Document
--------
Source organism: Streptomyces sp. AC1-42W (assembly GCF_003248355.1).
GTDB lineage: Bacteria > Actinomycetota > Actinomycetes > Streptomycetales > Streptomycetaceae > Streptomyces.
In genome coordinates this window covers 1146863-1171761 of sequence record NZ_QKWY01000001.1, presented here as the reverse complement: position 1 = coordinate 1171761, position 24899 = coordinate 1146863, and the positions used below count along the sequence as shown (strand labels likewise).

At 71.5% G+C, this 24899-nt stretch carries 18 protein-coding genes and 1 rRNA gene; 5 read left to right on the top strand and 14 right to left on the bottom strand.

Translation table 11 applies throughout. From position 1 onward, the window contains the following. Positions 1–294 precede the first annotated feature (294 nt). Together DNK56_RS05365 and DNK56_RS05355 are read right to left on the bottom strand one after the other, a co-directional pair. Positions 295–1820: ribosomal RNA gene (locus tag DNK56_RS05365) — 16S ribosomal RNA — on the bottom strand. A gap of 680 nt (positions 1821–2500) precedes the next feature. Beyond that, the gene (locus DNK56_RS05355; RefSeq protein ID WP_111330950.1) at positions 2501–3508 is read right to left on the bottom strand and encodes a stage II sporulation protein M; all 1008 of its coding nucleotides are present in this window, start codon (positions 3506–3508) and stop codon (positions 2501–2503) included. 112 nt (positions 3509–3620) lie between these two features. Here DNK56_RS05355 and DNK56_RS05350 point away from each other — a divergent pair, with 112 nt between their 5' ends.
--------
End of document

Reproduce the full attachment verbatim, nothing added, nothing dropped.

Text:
Source organism: Streptomyces sp. AC1-42W (assembly GCF_003248355.1).
GTDB lineage: Bacteria > Actinomycetota > Actinomycetes > Streptomycetales > Streptomycetaceae > Streptomyces.
In genome coordinates this window covers 1146863-1171761 of sequence record NZ_QKWY01000001.1, presented here as the reverse complement: position 1 = coordinate 1171761, position 24899 = coordinate 1146863, and the positions used below count along the sequence as shown (strand labels likewise).

At 71.5% G+C, this 24899-nt stretch carries 18 protein-coding genes and 1 rRNA gene; 5 read left to right on the top strand and 14 right to left on the bottom strand.

Translation table 11 applies throughout. From position 1 onward, the window contains the following. Positions 1–294 precede the first annotated feature (294 nt). Together DNK56_RS05365 and DNK56_RS05355 are read right to left on the bottom strand one after the other, a co-directional pair. Positions 295–1820: ribosomal RNA gene (locus tag DNK56_RS05365) — 16S ribosomal RNA — on the bottom strand. A gap of 680 nt (positions 1821–2500) precedes the next feature. Beyond that, the gene (locus DNK56_RS05355; RefSeq protein ID WP_111330950.1) at positions 2501–3508 is read right to left on the bottom strand and encodes a stage II sporulation protein M; all 1008 of its coding nucleotides are present in this window, start codon (positions 3506–3508) and stop codon (positions 2501–2503) included. 112 nt (positions 3509–3620) lie between these two features. Here DNK56_RS05355 and DNK56_RS05350 point away from each other — a divergent pair, with 112 nt between their 5' ends.